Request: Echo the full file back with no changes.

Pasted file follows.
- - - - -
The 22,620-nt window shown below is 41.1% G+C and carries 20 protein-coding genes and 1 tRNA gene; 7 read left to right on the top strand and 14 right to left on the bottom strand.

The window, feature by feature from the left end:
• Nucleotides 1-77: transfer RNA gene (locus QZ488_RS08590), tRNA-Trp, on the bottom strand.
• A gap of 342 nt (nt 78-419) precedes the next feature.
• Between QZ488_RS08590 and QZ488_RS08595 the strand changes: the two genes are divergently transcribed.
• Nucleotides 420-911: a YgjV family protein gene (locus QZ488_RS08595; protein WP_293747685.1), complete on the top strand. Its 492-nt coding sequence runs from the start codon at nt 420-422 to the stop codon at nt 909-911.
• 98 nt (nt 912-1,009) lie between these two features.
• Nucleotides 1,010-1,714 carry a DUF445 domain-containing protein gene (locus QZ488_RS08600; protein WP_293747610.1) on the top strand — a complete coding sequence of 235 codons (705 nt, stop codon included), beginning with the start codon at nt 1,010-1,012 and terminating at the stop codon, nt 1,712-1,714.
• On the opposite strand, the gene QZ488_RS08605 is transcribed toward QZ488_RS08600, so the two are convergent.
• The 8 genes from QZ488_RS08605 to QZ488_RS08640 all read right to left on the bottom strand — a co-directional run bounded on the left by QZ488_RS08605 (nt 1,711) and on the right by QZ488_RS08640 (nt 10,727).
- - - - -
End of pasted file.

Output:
The 22,620-nt window shown below is 41.1% G+C and carries 20 protein-coding genes and 1 tRNA gene; 7 read left to right on the top strand and 14 right to left on the bottom strand.

The window, feature by feature from the left end:
• Nucleotides 1-77: transfer RNA gene (locus QZ488_RS08590), tRNA-Trp, on the bottom strand.
• A gap of 342 nt (nt 78-419) precedes the next feature.
• Between QZ488_RS08590 and QZ488_RS08595 the strand changes: the two genes are divergently transcribed.
• Nucleotides 420-911: a YgjV family protein gene (locus QZ488_RS08595; protein WP_293747685.1), complete on the top strand. Its 492-nt coding sequence runs from the start codon at nt 420-422 to the stop codon at nt 909-911.
• 98 nt (nt 912-1,009) lie between these two features.
• Nucleotides 1,010-1,714 carry a DUF445 domain-containing protein gene (locus QZ488_RS08600; protein WP_293747610.1) on the top strand — a complete coding sequence of 235 codons (705 nt, stop codon included), beginning with the start codon at nt 1,010-1,012 and terminating at the stop codon, nt 1,712-1,714.
• On the opposite strand, the gene QZ488_RS08605 is transcribed toward QZ488_RS08600, so the two are convergent.
• The 8 genes from QZ488_RS08605 to QZ488_RS08640 all read right to left on the bottom strand — a co-directional run bounded on the left by QZ488_RS08605 (nt 1,711) and on the right by QZ488_RS08640 (nt 10,727).